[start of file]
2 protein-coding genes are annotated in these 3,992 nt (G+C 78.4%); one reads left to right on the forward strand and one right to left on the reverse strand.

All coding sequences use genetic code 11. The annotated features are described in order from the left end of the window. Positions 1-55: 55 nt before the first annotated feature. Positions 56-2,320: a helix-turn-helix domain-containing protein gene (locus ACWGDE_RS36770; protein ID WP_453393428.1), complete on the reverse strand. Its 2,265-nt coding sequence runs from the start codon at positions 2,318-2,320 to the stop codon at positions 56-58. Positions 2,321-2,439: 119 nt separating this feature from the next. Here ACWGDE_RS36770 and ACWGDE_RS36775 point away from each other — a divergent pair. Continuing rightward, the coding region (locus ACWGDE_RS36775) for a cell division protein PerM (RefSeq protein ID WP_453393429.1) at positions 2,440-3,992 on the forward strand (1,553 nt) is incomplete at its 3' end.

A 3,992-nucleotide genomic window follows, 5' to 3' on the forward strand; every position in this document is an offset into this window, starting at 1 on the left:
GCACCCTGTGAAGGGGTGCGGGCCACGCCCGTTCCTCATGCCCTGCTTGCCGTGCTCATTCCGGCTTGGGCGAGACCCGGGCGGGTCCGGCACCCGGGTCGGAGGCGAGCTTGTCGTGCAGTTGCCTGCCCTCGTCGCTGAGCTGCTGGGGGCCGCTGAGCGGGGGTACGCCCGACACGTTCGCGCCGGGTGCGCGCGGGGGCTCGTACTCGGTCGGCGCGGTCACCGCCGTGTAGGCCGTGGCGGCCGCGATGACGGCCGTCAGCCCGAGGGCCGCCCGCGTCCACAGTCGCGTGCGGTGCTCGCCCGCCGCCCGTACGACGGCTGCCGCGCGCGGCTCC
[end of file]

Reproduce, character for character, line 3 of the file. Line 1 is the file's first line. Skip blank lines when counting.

A 3,992-nucleotide genomic window follows, 5' to 3' on the forward strand; every position in this document is an offset into this window, starting at 1 on the left: